Want to in­vest in the next big thing? Now you can

A new fed­eral rule opens the door to what’s known as eq­uity crowd­fund­ing.

Los Angeles Times - - BUSINESS - By Paresh Dave

Start­ing Fri­day, you’ll be able to in­vest online in pri­vately held com­pa­nies that could be the next Snapchat Inc. or Tesla Mo­tors Inc., and you won’t even have to be rich or well-con­nected to take ad­van­tage.

A new fed­eral reg­u­la­tion has loos­ened a Great De­pres­sion-era re­stric­tion that lim­ited op­por­tu­ni­ties for peo­ple with­out sig­nif­i­cant wealth to pur­chase pri­vate shares.

The new rule could mean more lu­cra­tive prospects for busi­nesses that have had dif­fi­culty scor­ing cap­i­tal from ven­ture cap­i­tal­ists and other rich in­di­vid­u­als, and in­stead open the door to rais­ing money from loyal, early fans.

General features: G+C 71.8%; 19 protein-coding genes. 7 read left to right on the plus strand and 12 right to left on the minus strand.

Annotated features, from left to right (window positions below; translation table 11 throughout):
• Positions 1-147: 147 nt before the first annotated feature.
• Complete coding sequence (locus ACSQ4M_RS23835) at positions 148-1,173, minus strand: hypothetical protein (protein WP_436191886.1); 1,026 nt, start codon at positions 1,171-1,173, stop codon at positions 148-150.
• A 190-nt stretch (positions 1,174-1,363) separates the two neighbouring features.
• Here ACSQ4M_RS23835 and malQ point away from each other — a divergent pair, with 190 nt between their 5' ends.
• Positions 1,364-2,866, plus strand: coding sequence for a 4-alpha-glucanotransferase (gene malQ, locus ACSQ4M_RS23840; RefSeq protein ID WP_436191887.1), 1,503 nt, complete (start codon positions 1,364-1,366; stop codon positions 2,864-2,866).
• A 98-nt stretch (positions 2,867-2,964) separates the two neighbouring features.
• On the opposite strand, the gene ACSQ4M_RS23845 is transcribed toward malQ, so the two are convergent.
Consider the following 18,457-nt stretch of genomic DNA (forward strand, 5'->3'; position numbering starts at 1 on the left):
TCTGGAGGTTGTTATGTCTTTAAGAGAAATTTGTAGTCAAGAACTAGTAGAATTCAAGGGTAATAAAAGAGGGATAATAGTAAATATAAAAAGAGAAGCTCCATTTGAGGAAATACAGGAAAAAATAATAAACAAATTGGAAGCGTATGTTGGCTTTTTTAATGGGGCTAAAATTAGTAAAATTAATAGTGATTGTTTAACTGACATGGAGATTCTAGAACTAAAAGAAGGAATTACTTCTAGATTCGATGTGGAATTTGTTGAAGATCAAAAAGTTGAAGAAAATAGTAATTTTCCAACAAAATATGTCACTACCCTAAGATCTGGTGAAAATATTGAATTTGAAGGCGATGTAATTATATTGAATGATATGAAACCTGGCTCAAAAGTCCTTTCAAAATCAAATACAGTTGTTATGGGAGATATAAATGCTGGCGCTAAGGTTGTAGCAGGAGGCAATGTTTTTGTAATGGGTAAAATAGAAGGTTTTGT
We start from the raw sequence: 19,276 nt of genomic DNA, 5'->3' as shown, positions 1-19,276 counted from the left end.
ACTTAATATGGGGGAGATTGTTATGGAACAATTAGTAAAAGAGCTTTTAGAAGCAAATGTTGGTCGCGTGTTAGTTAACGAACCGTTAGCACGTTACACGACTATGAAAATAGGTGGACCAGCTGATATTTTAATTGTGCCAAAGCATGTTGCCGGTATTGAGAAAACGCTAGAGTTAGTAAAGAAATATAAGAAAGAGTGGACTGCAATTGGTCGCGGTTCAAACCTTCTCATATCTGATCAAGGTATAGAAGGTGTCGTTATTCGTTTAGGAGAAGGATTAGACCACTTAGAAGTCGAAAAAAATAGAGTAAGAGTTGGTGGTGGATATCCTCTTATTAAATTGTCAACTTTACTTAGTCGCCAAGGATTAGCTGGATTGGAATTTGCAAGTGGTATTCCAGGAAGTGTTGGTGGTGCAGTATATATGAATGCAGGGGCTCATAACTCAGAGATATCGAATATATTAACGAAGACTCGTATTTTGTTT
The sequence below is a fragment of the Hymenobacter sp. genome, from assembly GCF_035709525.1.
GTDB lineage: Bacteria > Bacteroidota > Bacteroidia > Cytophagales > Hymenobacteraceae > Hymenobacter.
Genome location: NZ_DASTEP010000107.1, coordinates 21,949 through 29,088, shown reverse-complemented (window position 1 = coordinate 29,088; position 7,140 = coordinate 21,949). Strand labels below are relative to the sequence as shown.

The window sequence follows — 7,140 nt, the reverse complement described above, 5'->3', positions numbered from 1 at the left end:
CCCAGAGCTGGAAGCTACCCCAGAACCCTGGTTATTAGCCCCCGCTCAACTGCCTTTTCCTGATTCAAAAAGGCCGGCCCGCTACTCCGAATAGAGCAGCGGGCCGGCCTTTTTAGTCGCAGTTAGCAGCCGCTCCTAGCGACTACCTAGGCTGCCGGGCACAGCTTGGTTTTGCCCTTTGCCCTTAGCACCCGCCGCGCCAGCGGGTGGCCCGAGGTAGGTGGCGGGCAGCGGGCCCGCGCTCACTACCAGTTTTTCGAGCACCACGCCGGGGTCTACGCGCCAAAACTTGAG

“The changes are the great­est ad­vance­ment for entrepreneurship in a gen­er­a­tion,” said Ron Miller, a Los An­ge­les ven­ture cap­i­tal­ist who as an en­tre­pre­neur had to raise cap­i­tal through credit cards, bank loans, cor­po­rate in­vestors and Nas­daq pink sheets. “This is open­ing up a whole new op­por­tu­nity.”

Thanks to the new rule, which stems from the 2012 JOBS Act, start-ups can is­sue shares to any­one — rais­ing as much as $50 mil­lion in the process — as long as the com­pa­nies com­plete ex­pen­sive fi­nan­cial and le­gal pa­per­work.

How many start-ups will ac­tu­ally pur­sue the av­er­age­Joe or av­er­age-Jane in­vestor is un­cer­tain.

“Ini­tially, you think this is go­ing to be the best thing in the world,” said Bill Clark, chief ex­ec­u­tive of online in-